A Bifurcated Coloring of the AIC Slink


In this post, the AIC slink produces an alternative solution of a puzzle originally solved by a rather extreme pattern coloring analysis. This solution demonstrates how the AIC Slink enhances the already powerful technique of Medusa coloring. The July 11 post introducing the AIC slink has been revised.  It now identifies the condition allowing coloring to be extended via the AIC slink, and names it the not-both condition.

Going back to the KrazyDad Insane review of July 2013,  I thought to have another look at my earlier reliance on the more advanced to extreme methods in that review. Have any innovations or experience since then made any difference?  I was shaken up a little by this data point. I may need to do more.

You have the givens grid, and possibly tried out the bypass route with it.  Anyway, here’s my basic trace.

The bypass makes it look a little different, but the result is the same.

This time, the 5-wing is detected earlier. The icons prevent the addition of 5 candidates in rows 3 and 7 as columns are marked.

Newbies, the font changed when Microsoft changed the definition of the font encoded into four years of slides. In the blog, you’re looking at pictures of those slides.

 

That earlier attempt amounted to a color trial which I now consider a “last resort”. There are only two possible 5 patterns, and the symmetric slink network of the 5’s allows a 4 candidate into the cluster. The bv slink in that cell is the terminal link for two XY chain slinks between the green 5 and each of the 3 and 7 candidates

Remarkably, the respective 4 candidates are false regardless of the not-both status of the two XY slinks. Take the 5447 slink. If 5 and 7 are both true, 4r9c2 is false. But if 5 or 7 is false (not-both), coloring extends to the slink and 4r9c2 becomes green.  This traps 4r8c3, asserting blue, and removing 4r9c2 anyway.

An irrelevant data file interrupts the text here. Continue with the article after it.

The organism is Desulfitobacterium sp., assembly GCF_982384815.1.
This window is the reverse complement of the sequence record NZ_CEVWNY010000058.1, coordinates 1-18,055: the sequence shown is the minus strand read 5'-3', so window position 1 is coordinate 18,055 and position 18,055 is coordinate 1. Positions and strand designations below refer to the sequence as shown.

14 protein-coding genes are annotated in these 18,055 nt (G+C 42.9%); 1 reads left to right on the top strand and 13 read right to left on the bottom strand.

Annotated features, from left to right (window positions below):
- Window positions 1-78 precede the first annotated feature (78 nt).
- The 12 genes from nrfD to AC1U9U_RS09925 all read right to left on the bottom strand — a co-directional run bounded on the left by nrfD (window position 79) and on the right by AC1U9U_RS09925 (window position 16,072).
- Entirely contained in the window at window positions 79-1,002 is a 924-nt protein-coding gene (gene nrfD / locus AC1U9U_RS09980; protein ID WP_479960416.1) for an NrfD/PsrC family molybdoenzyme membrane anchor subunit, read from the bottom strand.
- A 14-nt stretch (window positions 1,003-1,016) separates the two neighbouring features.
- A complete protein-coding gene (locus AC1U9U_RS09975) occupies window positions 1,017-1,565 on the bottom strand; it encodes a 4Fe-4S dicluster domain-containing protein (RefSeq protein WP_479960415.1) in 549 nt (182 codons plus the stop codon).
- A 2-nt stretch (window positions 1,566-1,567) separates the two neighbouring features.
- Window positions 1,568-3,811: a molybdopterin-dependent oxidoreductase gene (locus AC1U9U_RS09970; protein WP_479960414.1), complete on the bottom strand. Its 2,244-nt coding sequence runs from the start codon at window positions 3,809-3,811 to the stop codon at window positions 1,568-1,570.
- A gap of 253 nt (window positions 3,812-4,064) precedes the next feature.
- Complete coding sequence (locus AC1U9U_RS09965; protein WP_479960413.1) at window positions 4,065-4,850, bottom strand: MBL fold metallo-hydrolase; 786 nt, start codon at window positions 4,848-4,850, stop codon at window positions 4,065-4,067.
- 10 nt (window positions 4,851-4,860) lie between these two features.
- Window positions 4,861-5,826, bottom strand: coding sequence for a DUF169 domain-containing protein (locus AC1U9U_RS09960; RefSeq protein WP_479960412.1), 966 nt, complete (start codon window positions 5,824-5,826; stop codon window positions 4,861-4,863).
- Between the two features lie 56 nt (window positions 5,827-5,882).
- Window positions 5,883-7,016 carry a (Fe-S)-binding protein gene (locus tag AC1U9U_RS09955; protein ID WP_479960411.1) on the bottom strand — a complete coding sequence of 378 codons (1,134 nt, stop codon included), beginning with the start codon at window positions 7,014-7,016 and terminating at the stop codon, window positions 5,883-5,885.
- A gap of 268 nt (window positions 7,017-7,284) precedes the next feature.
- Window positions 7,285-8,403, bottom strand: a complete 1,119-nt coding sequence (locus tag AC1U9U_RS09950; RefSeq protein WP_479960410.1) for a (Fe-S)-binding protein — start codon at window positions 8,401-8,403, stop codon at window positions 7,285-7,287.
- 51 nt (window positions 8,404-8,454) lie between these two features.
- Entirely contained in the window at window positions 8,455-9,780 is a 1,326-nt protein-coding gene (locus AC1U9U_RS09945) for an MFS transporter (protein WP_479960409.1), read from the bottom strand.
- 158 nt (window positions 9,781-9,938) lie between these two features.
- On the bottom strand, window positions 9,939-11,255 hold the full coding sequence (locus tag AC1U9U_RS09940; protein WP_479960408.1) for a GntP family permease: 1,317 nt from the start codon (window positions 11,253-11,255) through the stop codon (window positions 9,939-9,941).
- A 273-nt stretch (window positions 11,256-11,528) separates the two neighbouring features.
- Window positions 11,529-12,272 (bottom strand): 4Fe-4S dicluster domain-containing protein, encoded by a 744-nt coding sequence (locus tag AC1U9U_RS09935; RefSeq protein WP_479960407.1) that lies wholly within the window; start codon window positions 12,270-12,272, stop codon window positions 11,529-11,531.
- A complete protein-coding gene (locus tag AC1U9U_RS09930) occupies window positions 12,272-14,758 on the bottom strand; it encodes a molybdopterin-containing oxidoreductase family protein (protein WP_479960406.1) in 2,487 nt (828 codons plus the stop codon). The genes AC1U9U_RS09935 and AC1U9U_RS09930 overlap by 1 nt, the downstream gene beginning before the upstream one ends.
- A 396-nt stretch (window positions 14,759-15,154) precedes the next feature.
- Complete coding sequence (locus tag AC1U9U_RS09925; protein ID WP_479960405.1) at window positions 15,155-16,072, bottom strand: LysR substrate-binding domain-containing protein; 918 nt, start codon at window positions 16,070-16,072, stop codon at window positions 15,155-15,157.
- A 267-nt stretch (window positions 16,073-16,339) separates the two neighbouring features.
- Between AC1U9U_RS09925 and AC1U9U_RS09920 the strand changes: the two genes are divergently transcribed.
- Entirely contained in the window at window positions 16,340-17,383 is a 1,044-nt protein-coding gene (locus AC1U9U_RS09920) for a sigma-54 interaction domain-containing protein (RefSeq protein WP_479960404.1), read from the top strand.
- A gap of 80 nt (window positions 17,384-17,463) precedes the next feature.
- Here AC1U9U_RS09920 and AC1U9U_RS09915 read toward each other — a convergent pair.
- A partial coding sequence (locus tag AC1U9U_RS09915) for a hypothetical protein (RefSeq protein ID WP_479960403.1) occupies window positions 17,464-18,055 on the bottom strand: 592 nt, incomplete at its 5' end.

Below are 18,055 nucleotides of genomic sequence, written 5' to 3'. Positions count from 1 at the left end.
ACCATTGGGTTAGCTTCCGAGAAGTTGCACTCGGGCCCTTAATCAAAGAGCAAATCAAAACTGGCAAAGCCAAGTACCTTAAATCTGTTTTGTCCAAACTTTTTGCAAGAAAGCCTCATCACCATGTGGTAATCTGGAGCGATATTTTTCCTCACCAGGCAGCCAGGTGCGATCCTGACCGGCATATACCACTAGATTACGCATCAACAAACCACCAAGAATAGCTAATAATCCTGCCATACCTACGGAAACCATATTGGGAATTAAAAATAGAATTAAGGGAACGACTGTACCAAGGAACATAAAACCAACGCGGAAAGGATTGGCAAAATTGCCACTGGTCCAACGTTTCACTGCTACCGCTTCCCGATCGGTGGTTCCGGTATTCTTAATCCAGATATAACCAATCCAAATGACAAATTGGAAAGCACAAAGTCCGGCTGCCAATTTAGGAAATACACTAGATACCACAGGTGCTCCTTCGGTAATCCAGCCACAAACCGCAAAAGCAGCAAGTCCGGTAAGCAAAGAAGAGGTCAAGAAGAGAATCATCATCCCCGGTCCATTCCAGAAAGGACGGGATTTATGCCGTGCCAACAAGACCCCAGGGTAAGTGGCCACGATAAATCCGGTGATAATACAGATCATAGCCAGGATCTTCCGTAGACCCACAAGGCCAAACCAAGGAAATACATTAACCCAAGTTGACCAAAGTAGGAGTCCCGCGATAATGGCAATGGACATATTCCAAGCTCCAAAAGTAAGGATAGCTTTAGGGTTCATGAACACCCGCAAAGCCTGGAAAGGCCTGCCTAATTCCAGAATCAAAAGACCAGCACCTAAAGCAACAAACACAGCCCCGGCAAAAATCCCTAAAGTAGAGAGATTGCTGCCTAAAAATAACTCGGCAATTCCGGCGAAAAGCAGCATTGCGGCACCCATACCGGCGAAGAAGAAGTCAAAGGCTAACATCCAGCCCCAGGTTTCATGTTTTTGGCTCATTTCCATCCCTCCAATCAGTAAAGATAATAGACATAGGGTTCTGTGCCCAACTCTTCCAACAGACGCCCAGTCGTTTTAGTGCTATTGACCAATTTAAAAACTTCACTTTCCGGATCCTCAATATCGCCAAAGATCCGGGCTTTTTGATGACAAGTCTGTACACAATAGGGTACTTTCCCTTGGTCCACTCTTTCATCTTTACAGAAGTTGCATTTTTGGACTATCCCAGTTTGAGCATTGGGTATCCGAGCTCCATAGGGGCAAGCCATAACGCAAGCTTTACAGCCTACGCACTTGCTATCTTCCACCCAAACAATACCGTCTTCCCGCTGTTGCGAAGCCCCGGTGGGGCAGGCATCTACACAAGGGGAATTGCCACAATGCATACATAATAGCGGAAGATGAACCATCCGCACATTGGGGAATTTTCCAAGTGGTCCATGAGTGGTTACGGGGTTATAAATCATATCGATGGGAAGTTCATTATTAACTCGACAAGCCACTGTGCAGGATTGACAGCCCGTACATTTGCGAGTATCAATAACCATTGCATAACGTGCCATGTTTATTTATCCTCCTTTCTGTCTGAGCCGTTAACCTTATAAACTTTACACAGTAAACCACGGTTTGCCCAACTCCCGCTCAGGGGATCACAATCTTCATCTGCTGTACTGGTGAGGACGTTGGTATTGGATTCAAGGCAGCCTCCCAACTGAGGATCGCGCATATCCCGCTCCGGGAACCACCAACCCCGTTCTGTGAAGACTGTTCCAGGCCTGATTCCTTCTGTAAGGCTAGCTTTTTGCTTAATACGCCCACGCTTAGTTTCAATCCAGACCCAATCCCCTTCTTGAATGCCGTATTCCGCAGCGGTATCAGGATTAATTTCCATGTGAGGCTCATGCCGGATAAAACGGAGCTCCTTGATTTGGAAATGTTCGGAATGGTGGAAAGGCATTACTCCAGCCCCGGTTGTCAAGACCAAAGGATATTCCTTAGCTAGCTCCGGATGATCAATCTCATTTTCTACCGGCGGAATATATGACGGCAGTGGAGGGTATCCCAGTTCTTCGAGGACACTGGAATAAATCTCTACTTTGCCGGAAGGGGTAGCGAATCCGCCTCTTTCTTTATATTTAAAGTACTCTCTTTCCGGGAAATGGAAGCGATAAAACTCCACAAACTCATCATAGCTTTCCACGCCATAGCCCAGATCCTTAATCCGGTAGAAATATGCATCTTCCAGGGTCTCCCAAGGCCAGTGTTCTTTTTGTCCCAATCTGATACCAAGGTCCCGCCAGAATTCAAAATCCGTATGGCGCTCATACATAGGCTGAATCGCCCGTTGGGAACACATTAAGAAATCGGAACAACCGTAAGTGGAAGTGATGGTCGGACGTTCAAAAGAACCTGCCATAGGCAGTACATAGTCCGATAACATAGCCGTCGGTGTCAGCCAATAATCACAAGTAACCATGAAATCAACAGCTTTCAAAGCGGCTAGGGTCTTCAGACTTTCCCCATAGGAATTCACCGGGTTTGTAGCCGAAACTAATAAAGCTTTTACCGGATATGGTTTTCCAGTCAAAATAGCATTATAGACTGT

The same argument applies to the 5443 slink, removing  4r8c3. Thus blue candidates are confirmed.

Note that not-both is decisive in this case, whether it holds or not.

 

After a modest XY removal at right,

 

 

 

a coloring of the remaining candidates wraps with two orange 3-s in r9.

The red army mops up.

 

 

It was startling  to see this sudden collapse of an otherwise intransigent Sudoku, and to wonder how widely the coloring bifurcation of the AIC slink applies.

 

 

 

Next, a review of David Badger’s Sudoku 1001 Hard Puzzles, with preselected puzzles 1, 101, 201, . . . , 1001. The first checkpoint is 701, the only one that falls to the bypass. It’s not a pushover.

 

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About Sudent

My real name is John Welch. I'm a happily married, retired professor (computer engineering), timeshare traveling, marathon running father of 3 wonderful daughters and granddad to 7 fabulous grandchildren. The blog is about Sudoku solving. It covers how to start, basic solving to find candidates efficiently, and advanced solving methods in an efficient order of battle. It is about human solving methods, not computer solving.
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